The constitutional machinery patently broke down in Gujarat on February 28 when scores of citizens were massacred with the full complicity of the state, and when it could not even protect a guardian of the constitutional order, a High Court Judge, who happened to be a Muslim.

It is precisely for such contingencies that President's Rule was envisaged. The Gujarat situation cannot get normalised with Modi's replacement alone. If hardcore sanghis like Goverdhan Zadaphia or Ashok Bhatt were to take over, it could worsen. It is essential, but not enough, that Modi be sacked. The whole government must be dismissed and Gujarat placed under President's Rule with advisers of impeccable integrity and experience, recommended by Parliament as a whole.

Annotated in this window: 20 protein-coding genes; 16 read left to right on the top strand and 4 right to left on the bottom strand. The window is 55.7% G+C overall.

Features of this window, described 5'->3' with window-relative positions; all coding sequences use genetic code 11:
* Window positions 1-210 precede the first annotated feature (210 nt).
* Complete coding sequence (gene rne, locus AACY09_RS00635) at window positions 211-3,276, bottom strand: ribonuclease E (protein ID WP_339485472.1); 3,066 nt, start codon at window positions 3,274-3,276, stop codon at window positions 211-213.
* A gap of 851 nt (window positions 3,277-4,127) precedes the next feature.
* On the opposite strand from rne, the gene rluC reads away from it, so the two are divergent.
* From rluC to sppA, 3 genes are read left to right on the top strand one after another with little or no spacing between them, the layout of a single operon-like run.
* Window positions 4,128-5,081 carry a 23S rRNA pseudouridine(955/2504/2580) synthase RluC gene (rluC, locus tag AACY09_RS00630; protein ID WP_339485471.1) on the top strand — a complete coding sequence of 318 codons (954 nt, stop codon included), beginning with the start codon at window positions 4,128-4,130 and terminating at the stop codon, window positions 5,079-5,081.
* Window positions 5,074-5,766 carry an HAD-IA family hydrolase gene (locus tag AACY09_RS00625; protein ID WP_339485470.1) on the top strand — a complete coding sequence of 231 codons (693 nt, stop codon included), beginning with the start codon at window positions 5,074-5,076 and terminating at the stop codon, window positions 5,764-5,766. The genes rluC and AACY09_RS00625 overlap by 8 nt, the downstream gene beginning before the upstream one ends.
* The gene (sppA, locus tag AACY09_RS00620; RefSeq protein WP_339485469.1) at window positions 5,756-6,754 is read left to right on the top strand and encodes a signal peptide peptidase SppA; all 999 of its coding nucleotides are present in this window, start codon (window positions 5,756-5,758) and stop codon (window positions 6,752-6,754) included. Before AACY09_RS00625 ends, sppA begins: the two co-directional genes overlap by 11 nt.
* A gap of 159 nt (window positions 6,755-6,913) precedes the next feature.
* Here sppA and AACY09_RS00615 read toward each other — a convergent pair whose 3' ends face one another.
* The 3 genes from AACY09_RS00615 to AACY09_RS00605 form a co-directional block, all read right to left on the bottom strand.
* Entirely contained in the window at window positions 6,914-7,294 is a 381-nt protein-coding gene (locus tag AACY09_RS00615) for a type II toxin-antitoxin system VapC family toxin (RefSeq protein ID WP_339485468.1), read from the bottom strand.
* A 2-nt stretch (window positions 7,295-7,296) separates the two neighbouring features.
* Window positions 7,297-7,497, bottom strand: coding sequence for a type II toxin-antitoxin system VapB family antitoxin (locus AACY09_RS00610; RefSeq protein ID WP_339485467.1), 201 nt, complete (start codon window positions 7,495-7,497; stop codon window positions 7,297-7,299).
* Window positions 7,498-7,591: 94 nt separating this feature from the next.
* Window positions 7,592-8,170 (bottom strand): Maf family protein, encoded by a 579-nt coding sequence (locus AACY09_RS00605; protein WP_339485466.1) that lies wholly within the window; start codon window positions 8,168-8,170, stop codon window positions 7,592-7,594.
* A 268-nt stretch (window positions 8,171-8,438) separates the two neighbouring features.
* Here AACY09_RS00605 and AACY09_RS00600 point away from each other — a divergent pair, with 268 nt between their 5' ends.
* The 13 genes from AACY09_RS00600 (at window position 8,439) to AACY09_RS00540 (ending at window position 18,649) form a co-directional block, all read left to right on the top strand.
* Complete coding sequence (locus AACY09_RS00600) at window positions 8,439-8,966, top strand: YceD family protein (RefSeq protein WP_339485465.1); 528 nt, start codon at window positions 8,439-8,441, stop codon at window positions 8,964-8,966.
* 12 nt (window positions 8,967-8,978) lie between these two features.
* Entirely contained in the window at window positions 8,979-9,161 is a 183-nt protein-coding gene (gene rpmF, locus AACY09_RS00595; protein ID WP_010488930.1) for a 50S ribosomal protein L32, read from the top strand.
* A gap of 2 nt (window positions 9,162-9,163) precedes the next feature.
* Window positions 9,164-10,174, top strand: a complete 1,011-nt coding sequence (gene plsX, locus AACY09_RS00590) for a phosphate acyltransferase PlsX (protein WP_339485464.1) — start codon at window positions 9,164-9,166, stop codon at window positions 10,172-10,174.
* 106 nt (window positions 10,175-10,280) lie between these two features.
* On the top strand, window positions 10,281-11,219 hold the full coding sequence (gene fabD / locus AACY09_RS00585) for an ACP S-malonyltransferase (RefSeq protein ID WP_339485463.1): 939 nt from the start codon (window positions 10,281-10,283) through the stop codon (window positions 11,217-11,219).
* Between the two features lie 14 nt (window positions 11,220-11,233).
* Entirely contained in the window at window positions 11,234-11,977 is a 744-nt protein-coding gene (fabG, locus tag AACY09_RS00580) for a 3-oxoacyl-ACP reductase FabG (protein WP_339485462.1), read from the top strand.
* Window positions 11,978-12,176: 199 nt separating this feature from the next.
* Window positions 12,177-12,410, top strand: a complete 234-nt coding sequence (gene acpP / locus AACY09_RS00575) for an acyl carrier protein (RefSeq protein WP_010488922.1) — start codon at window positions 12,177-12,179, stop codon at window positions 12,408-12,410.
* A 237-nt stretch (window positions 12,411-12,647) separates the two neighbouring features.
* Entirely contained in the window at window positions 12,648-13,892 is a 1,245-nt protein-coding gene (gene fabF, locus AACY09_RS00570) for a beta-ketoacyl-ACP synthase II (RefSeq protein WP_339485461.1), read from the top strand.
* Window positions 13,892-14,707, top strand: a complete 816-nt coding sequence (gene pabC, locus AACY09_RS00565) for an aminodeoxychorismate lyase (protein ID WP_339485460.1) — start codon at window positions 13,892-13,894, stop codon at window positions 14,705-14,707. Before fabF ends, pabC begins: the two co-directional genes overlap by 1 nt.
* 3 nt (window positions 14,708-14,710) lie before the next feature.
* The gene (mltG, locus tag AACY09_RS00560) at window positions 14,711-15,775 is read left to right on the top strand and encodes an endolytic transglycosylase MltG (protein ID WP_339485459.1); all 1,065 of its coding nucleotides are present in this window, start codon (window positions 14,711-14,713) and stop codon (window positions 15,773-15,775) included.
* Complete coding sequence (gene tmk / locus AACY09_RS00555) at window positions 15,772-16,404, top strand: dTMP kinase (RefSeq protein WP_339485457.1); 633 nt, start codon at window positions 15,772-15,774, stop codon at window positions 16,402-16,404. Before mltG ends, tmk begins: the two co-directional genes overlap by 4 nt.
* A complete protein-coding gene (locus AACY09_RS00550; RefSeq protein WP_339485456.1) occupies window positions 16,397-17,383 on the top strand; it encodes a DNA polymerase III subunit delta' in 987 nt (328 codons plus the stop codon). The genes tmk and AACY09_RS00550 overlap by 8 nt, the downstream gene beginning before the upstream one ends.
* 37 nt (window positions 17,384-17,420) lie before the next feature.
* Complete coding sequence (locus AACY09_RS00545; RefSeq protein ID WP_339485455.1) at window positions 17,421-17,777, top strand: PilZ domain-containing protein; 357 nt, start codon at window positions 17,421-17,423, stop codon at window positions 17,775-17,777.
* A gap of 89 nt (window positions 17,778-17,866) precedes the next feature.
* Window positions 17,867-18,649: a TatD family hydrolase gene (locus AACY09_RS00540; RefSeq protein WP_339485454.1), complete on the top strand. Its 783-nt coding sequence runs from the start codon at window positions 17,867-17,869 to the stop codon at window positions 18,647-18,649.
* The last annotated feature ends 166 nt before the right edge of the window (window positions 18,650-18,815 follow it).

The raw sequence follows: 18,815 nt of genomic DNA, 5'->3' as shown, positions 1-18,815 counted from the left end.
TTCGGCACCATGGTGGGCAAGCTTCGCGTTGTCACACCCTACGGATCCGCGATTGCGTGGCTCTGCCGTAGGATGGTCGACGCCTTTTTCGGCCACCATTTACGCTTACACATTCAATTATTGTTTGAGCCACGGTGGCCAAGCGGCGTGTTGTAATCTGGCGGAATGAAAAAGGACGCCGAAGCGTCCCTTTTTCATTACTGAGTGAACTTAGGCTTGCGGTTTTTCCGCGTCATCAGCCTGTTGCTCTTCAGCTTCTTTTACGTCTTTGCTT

It will take months for Gujarat to recuperate and achieve normalcy in any real sense. Such normalcy must include reconciliation between estranged neighbours and communities, full physical, psychological and economic rehabilitation, and restoration of public confidence in the impartiality of the government as regards different religious groups.

The danger of half-hearted reconciliation should be obvious. If the one lakh Muslims who are in relief camps - and three or four times as many, whose livelihoods have been affected - are forced to fend for themselves without state and community assistance, they will probably leave Gujarat altogether, or create "safe" ghettos for themselves. The greater the ghettoisation, the greater the mutual estrangement of religious groups, the lesser their social interaction - and the greater the scope for conflict.